For the doctor’s stethoscope misstep at the University of Kansas Hospital, the federal inspector wrote a report under the CMS Condition of Participation for infection control, tag A-0749, finding that the infection control officer “failed to assure an effective on-going infection control program that identified potential environmental infection control risks.”
Others, too, have been faulted for stethoscope inci-dents of their own under this tag. A registered respiratory therapist at Sparks Regional Medical Center in Fort Smith, Arkansas, used her stethoscope on one patient the afternoon of May 3, 2016, then used it about 15 minutes later on a second patient without disinfecting it in between, according to a federal inspector’s report.
“The failed practice promoted the spread of infection from cross contamination and had the potential to affect all patients admitted to the facility,” the inspector wrote.
When a staff member at Auburn (New York) Community Hospital was confronted April 20, 2016 for failing to clean the stethoscope before using it to auscultate a second patient, the staff member replied that they clean and disinfect stethoscopes between patients if a patient is on isolation—an explanation the inspector clearly found to be inadequate.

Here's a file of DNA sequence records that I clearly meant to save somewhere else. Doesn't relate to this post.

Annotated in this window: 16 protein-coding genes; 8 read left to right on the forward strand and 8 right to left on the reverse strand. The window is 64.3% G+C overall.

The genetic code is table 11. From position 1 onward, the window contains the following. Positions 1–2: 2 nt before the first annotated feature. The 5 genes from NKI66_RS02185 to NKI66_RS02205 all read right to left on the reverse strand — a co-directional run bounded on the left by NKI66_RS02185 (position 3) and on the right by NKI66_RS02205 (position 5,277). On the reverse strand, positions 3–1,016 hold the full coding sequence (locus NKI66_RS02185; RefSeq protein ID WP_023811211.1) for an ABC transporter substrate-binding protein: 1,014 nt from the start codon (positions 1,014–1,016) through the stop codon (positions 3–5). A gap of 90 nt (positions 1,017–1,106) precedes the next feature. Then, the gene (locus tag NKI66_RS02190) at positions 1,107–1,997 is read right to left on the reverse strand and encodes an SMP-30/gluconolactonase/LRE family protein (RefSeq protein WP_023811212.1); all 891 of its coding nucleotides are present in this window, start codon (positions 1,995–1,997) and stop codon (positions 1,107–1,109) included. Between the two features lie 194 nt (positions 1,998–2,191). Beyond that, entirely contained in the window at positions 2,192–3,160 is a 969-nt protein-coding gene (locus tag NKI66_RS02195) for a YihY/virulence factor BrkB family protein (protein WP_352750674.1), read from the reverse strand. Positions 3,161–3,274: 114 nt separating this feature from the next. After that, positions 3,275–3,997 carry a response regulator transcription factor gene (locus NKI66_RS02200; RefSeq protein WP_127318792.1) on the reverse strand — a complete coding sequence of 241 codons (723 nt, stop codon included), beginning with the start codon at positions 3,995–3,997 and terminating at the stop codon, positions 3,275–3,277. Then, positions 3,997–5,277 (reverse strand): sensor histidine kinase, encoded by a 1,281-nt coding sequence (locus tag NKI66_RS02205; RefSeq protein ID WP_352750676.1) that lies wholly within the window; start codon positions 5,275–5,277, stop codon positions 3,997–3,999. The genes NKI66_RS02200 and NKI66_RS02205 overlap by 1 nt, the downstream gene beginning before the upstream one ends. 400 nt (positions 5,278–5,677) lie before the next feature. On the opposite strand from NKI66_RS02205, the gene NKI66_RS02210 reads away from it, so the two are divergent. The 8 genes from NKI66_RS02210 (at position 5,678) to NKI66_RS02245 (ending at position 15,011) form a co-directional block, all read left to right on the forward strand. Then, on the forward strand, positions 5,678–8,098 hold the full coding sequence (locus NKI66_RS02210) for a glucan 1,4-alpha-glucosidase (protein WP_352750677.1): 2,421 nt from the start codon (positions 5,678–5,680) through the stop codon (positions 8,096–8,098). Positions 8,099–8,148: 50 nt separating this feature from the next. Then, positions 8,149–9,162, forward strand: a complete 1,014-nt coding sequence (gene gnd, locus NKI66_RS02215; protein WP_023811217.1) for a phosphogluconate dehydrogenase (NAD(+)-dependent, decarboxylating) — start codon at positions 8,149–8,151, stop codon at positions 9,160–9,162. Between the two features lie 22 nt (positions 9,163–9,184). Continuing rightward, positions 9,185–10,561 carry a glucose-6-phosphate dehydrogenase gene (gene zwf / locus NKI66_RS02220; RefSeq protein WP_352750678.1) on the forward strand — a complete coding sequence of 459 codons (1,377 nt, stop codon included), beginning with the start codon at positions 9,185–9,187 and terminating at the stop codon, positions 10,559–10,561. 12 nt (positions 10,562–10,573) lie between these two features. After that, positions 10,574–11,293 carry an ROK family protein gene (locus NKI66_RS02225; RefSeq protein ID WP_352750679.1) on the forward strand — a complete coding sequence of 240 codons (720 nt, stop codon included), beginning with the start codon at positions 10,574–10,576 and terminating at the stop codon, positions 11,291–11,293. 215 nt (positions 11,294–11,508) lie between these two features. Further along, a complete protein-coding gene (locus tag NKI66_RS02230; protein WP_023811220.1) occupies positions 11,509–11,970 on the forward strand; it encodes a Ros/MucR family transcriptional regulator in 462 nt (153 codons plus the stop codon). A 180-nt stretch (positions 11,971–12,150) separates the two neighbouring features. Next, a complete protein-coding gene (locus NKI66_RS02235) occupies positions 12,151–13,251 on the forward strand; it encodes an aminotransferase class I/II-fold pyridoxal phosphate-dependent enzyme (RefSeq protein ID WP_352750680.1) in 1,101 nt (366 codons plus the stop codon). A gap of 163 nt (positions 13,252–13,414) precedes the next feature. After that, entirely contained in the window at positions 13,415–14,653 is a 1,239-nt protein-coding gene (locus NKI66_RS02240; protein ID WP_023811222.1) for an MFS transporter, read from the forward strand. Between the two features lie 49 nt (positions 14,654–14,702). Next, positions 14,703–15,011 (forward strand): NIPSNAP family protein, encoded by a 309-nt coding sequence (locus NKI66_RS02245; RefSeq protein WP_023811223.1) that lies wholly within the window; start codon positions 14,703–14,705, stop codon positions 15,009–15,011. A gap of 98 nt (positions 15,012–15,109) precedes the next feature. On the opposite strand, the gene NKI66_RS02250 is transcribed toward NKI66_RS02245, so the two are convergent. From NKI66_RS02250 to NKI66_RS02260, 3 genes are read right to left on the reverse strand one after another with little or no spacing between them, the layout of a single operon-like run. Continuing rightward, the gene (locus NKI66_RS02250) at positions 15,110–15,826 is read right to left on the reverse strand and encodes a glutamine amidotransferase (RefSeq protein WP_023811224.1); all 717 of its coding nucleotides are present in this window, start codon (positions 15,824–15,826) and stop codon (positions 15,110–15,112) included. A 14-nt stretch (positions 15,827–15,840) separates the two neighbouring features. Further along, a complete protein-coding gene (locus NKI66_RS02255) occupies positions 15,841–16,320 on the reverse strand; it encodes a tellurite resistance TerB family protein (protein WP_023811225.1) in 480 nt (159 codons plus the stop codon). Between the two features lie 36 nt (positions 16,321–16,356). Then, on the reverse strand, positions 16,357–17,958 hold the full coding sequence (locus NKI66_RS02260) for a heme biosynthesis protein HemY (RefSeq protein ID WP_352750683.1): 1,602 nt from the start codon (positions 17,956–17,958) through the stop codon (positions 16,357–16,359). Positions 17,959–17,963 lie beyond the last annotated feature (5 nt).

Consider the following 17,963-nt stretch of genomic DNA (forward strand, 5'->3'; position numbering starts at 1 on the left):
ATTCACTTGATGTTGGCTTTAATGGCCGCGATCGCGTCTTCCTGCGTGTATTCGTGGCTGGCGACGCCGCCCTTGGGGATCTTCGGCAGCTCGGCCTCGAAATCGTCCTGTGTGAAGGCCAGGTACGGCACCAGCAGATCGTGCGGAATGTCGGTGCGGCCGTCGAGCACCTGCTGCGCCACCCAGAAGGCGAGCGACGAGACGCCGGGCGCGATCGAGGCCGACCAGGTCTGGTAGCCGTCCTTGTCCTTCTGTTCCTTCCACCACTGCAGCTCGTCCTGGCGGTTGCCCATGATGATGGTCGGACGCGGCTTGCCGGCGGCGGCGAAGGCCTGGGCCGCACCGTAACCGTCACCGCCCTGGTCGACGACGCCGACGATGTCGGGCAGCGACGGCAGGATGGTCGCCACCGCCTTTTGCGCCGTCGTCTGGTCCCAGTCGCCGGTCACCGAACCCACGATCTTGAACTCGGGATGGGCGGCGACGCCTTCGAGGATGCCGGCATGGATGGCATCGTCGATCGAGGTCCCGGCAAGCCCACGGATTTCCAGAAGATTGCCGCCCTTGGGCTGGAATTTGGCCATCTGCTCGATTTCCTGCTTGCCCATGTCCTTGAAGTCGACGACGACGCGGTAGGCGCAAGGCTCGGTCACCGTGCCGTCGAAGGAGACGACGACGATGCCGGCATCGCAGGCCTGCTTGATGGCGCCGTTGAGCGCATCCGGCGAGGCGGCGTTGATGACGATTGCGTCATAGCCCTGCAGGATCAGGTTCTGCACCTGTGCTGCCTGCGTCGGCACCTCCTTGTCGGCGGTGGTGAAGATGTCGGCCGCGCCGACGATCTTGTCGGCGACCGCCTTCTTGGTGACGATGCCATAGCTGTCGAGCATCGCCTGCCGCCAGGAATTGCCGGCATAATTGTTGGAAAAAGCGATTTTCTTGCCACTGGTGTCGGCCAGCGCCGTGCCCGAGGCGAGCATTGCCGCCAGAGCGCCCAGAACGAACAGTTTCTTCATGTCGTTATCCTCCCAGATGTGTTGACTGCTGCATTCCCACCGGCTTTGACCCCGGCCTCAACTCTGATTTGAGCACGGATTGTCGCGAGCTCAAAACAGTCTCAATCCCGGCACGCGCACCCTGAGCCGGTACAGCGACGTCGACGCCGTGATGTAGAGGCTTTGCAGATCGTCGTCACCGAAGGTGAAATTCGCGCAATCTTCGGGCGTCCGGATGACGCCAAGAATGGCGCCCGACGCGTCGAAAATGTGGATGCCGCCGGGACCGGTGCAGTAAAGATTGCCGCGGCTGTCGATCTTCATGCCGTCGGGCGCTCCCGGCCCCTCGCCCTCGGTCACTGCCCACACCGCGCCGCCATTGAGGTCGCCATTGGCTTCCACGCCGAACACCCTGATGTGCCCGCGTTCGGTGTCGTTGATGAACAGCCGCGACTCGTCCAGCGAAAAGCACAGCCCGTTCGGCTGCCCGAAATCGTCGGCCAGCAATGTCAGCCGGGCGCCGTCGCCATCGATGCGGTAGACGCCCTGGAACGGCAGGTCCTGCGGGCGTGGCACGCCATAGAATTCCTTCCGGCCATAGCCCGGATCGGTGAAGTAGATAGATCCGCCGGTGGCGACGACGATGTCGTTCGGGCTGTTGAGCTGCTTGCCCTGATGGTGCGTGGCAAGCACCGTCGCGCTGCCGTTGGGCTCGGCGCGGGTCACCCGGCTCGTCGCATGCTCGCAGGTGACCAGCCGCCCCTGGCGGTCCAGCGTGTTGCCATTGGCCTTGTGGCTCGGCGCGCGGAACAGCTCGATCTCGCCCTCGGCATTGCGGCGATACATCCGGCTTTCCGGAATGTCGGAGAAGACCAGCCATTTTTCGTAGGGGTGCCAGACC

None of the three organizations mentioned above for citations under A-0749 responded to requests for comment on their plans for correction.
When an inspector issues a citation or a surveyor calls attention to a shortcoming, it’s not fun. But that em-barrassment is minimal compared to the headache healthcare-acquired infections can cause. The germs a stethoscope can transmit could give your patients more than the common cold. A study published in 2014 in the journal Mayo Clinic Proceedings found that the diaphragm of a doctor’s stethoscope is contaminated as much as, or even more than, the palm of the doctor’s dominant hand—and that it can carry methicillin-resistant Staphylococcus aureus (MRSA) from one patient to the next.
“By considering that stethoscopes are used repeatedly over the course of a day, come directly into contact with patients’ skin, and may harbor several thousands of bacteria (including MRSA) collected during a previous physical examination, we consider them as potentially significant vectors of transmission,” the researchers wrote. “Thus, failing to disinfect stethoscopes could constitute a serious patient safety issue akin to omitting hand hygiene. Hence, from infection control and patient safety perspectives, the stethoscope should be regarded as an extension of the physician’s hands and be disinfected after every patient contact. However, the optimal method of disinfection remains to be determined.”